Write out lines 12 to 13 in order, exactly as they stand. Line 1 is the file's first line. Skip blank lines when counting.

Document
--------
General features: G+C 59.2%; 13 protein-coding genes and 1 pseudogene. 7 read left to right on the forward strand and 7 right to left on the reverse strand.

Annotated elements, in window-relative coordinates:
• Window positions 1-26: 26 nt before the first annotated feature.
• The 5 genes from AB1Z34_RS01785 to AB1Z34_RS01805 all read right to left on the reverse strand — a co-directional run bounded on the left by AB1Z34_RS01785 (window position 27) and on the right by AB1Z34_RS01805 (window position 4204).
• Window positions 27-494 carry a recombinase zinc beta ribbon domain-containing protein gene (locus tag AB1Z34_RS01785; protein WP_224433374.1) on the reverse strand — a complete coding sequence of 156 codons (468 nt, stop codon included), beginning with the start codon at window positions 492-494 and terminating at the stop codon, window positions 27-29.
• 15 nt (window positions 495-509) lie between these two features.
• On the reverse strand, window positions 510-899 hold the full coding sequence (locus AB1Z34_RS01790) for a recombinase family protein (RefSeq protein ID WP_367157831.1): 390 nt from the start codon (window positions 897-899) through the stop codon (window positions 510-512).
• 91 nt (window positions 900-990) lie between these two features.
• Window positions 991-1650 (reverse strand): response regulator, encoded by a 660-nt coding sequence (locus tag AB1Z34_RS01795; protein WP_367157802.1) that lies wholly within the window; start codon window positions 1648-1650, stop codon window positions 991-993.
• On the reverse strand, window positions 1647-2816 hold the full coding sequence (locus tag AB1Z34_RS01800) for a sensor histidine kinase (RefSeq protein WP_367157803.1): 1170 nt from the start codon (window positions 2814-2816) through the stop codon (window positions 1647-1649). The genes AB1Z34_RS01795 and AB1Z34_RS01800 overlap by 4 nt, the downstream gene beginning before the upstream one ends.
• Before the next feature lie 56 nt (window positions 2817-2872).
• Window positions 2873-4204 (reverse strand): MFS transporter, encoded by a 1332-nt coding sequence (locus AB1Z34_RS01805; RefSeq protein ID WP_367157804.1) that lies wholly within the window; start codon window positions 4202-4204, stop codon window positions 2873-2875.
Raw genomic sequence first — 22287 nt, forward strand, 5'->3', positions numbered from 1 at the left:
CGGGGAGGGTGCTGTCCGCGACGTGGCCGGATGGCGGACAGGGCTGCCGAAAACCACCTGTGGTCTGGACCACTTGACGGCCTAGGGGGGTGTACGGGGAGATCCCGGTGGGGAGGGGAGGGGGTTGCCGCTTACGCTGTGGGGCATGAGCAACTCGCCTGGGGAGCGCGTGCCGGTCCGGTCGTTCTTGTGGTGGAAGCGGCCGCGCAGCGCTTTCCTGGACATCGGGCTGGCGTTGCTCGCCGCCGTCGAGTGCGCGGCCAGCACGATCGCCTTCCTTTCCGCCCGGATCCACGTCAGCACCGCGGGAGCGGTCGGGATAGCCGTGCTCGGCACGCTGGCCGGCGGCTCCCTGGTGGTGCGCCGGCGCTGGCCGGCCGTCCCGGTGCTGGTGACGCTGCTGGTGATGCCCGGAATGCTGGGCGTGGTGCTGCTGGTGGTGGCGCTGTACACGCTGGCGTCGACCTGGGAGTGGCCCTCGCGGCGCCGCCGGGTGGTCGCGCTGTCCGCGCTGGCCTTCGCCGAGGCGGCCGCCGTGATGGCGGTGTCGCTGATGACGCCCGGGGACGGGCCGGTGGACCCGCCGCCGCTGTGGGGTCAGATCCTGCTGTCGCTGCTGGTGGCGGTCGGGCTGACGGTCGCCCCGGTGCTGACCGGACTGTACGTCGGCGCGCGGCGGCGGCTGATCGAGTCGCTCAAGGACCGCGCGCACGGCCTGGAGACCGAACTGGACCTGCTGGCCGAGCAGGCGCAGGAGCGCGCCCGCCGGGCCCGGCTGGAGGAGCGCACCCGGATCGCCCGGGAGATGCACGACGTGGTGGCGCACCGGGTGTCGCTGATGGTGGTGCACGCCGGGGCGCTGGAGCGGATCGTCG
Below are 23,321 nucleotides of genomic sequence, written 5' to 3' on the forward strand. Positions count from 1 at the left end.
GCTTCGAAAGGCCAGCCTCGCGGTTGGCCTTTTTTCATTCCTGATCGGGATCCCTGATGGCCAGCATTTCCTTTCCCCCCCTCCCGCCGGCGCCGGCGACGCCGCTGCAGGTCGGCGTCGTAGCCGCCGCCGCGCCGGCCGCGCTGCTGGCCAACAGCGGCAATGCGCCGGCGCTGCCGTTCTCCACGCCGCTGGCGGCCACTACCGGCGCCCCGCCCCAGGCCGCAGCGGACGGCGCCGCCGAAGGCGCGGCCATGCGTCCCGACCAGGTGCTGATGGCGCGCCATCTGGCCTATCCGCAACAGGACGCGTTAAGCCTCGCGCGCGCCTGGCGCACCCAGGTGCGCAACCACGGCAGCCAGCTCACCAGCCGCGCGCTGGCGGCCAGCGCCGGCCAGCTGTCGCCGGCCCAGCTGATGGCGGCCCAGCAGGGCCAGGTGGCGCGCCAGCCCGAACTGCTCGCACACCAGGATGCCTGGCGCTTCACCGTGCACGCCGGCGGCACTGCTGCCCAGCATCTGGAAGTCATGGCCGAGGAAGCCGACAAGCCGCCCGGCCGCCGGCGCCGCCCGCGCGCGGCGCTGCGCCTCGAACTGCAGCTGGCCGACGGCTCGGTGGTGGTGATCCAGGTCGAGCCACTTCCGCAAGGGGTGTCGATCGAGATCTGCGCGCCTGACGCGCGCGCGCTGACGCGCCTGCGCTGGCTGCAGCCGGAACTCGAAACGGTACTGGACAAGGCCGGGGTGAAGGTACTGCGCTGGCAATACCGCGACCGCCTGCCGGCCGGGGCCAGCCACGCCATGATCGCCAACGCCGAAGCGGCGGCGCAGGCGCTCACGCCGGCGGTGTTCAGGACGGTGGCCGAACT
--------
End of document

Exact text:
• Window positions 2873-4204 (reverse strand): MFS transporter, encoded by a 1332-nt coding sequence (locus AB1Z34_RS01805; RefSeq protein ID WP_367157804.1) that lies wholly within the window; start codon window positions 4202-4204, stop codon window positions 2873-2875.
Raw genomic sequence first — 22287 nt, forward strand, 5'->3', positions numbered from 1 at the left: